On his way from the CEE Forum, Timothy Snyder’s
blog in the New York
Review of Books describes the warm welcome Vaclav Havel got in
Bratislava from a generation that was not even alive when he was
President of their country, and the advice he had for the students.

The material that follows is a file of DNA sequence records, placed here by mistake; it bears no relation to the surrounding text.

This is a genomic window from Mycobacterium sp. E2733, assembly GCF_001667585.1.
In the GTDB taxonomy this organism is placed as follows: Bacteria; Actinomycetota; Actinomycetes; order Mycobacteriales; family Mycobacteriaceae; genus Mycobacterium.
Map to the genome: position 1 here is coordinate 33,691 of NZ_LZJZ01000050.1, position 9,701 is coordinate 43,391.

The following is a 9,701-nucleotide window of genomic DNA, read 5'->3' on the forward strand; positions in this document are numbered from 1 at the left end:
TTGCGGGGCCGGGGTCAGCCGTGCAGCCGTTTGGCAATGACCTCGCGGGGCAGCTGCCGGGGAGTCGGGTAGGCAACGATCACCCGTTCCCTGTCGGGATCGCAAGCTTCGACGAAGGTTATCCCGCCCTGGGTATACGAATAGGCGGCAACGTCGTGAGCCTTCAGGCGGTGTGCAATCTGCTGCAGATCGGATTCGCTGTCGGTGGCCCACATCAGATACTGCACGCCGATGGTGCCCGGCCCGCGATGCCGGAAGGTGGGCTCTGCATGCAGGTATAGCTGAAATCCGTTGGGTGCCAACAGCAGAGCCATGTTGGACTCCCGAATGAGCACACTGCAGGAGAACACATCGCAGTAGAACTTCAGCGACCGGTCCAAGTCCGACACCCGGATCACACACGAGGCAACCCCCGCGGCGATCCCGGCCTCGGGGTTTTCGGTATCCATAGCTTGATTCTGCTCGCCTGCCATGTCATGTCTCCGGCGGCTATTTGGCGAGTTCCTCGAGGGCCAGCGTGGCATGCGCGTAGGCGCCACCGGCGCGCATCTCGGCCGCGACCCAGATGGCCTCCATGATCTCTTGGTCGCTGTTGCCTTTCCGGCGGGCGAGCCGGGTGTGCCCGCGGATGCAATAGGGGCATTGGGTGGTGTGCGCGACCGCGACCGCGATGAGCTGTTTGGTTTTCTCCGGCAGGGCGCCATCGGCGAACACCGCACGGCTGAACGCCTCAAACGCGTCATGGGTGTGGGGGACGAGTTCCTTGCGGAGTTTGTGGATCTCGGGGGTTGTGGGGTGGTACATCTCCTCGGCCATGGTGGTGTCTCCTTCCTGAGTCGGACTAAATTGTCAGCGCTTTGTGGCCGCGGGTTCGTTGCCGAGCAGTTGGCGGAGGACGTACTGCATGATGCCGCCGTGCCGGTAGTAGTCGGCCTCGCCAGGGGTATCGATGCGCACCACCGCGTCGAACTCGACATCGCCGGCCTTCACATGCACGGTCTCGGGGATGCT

is an American scholar, professor of history at Yale University. He specializes in the history of modern nationalism and Eastern Europe. His publications include Sketches From a Secret War: A Polish Artist’s Mission to Liberate Soviet Ukraine (2005), The Red Prince. The Secret Lives of a Habsburg Archduke (2008), and the acclaimed Bloodlands: Eastern Europe between Hitler and Stalin, 1933-1953 (2010). Most recently he helped Tony Judt compose a thematic history of political ideas and intellectuals in politics, Thinking the Twentieth Century (2012). His essays have appeared in The New York Review of Books, Christian Science Monitor and Tygodnik Powszechny. “Right now, East European history exists in Europe essentially only as footnotes. And European history as an entity does not exist at all. What is slowly happening is that East European national histories are being accepted in a kind of multi-cultural politeness, according to a kind of multi-cultural etiquette as other reasonable national histories. So the Swedes have their history and you can have yours. What would be interesting is if East Europeans and East European historians were able to see the collective East European history broadly enough to help the West Europeans. Because the West Europeans have a problem: if there is no European history there can be no European identity. You can only go so far without history. History stays with you no matter what. And at the moment, one of the barriers that the advocates of European integration have is that they can’t look back at any common history.”